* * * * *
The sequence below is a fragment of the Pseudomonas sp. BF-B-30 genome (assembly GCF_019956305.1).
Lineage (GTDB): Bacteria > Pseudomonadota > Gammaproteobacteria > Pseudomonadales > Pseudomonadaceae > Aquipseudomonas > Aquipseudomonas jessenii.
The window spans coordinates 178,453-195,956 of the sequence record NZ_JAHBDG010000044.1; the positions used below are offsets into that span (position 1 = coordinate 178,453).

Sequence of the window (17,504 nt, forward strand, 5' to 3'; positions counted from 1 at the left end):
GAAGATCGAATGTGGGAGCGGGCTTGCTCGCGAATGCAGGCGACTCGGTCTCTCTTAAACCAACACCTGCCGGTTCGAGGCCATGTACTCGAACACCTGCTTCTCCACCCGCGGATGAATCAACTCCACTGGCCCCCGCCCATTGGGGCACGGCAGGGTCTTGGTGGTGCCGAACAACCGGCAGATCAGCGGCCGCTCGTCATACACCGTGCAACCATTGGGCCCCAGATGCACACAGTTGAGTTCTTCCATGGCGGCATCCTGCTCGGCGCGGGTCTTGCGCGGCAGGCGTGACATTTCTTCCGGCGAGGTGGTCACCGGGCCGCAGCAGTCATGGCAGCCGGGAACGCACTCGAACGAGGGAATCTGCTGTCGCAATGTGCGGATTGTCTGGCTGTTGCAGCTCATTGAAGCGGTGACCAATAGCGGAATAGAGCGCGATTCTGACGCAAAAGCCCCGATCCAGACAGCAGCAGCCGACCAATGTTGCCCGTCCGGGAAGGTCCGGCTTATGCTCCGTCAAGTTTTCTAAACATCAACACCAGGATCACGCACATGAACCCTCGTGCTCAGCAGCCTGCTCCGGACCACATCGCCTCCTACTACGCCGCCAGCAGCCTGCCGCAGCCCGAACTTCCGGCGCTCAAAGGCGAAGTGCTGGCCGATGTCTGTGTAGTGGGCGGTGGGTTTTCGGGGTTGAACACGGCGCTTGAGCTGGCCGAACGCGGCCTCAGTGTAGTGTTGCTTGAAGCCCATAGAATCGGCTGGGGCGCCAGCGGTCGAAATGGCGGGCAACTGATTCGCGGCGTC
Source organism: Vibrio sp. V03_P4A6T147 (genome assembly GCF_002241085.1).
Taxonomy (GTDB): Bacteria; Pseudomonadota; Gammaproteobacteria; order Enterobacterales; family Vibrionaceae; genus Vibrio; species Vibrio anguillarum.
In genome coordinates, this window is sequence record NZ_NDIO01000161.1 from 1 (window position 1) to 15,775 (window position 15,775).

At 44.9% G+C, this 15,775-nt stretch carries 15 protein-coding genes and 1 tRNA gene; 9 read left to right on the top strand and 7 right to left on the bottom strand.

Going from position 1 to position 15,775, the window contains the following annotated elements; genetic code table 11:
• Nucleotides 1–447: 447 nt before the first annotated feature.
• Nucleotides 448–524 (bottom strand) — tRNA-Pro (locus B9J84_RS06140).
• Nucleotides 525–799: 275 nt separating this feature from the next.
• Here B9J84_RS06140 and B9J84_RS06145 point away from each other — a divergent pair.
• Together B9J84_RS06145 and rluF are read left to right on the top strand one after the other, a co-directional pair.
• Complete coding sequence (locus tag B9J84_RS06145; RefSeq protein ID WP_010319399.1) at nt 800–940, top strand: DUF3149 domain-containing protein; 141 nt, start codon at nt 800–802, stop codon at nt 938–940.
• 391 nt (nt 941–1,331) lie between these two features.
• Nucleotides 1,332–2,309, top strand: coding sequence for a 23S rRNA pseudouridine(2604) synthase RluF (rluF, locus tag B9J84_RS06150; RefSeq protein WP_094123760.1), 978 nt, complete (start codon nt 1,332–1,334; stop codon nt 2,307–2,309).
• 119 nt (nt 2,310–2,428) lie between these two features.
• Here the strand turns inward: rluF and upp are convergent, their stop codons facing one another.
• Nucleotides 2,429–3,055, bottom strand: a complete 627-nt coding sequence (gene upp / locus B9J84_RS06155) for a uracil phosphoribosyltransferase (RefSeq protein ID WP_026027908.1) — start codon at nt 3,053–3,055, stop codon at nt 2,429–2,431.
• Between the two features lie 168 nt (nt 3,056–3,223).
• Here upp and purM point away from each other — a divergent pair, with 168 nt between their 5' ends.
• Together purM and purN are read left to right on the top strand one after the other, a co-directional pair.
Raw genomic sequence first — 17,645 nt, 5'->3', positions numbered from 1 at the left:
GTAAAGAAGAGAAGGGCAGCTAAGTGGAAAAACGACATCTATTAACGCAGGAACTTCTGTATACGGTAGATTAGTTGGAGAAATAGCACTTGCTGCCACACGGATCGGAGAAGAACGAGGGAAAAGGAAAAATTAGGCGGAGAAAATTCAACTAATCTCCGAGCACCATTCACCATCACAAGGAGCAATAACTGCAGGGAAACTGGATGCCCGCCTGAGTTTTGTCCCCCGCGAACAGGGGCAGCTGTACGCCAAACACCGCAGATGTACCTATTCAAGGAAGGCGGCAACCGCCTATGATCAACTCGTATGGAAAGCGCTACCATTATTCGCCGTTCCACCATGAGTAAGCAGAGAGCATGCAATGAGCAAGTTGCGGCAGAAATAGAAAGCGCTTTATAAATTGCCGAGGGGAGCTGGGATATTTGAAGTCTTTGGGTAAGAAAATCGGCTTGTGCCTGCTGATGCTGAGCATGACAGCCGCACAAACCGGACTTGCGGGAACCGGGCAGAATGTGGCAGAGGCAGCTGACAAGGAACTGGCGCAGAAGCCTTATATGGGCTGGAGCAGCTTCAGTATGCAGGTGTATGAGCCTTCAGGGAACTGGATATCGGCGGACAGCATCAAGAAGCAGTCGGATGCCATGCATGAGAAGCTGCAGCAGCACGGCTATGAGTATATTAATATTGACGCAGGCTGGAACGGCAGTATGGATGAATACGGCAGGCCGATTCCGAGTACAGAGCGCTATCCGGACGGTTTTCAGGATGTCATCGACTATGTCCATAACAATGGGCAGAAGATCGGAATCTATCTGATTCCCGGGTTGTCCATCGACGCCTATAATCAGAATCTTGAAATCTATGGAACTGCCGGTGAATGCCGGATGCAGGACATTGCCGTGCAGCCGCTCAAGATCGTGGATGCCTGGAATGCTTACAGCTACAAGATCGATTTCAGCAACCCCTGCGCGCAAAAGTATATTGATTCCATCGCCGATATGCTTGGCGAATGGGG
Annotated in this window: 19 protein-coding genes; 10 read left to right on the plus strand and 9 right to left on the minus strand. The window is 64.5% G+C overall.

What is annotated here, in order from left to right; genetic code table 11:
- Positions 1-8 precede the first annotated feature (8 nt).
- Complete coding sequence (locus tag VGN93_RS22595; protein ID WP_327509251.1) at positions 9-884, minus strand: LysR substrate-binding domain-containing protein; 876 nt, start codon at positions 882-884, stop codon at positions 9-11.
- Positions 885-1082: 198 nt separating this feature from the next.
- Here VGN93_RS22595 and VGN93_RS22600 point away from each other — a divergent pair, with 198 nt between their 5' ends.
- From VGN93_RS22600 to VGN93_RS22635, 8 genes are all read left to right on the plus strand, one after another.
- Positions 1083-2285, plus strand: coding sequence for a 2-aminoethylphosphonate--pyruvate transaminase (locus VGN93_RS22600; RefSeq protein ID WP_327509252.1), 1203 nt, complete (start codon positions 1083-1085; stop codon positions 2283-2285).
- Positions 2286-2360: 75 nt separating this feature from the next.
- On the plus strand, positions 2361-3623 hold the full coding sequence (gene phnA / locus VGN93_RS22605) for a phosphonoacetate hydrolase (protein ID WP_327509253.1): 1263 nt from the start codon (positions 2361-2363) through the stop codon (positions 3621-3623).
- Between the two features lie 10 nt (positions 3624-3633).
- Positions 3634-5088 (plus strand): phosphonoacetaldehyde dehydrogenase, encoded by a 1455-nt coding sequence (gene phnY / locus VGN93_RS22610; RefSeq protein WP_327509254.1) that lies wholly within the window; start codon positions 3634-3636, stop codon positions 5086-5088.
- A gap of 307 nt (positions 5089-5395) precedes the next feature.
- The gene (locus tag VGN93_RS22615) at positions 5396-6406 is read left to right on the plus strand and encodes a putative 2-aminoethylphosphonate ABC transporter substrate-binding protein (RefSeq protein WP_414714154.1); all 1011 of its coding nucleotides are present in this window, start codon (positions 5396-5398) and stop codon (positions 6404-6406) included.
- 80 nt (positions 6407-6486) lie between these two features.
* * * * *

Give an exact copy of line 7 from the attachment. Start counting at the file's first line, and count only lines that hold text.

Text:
Taxonomy (GTDB): Bacteria; Pseudomonadota; Gammaproteobacteria; order Enterobacterales; family Vibrionaceae; genus Vibrio; species Vibrio anguillarum.